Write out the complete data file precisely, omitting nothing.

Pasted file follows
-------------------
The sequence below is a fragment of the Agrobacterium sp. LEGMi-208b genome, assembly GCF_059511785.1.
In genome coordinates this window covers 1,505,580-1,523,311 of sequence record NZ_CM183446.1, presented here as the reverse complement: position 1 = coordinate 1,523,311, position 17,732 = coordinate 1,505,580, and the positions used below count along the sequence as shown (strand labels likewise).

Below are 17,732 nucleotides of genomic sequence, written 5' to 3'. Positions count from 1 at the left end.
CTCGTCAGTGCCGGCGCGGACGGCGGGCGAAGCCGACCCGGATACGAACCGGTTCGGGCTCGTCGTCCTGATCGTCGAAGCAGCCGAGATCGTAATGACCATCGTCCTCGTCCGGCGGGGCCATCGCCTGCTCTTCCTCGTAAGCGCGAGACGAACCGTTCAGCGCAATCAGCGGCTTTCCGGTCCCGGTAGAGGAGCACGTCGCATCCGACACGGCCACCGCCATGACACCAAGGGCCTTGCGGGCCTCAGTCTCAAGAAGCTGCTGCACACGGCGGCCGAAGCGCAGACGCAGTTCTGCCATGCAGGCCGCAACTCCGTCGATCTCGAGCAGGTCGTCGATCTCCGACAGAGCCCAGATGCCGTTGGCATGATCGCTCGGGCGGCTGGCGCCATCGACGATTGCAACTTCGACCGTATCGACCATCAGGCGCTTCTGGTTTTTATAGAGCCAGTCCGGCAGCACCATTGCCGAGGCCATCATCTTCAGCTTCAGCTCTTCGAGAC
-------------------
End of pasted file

The sequence below is a fragment of the Agrobacterium sp. LEGMi-208b genome, assembly GCF_059511785.1.
In genome coordinates this window covers 1,505,580-1,523,311 of sequence record NZ_CM183446.1, presented here as the reverse complement: position 1 = coordinate 1,523,311, position 17,732 = coordinate 1,505,580, and the positions used below count along the sequence as shown (strand labels likewise).

Below are 17,732 nucleotides of genomic sequence, written 5' to 3'. Positions count from 1 at the left end.
CTCGTCAGTGCCGGCGCGGACGGCGGGCGAAGCCGACCCGGATACGAACCGGTTCGGGCTCGTCGTCCTGATCGTCGAAGCAGCCGAGATCGTAATGACCATCGTCCTCGTCCGGCGGGGCCATCGCCTGCTCTTCCTCGTAAGCGCGAGACGAACCGTTCAGCGCAATCAGCGGCTTTCCGGTCCCGGTAGAGGAGCACGTCGCATCCGACACGGCCACCGCCATGACACCAAGGGCCTTGCGGGCCTCAGTCTCAAGAAGCTGCTGCACACGGCGGCCGAAGCGCAGACGCAGTTCTGCCATGCAGGCCGCAACTCCGTCGATCTCGAGCAGGTCGTCGATCTCCGACAGAGCCCAGATGCCGTTGGCATGATCGCTCGGGCGGCTGGCGCCATCGACGATTGCAACTTCGACCGTATCGACCATCAGGCGCTTCTGGTTTTTATAGAGCCAGTCCGGCAGCACCATTGCCGAGGCCATCATCTTCAGCTTCAGCTCTTCGAGAC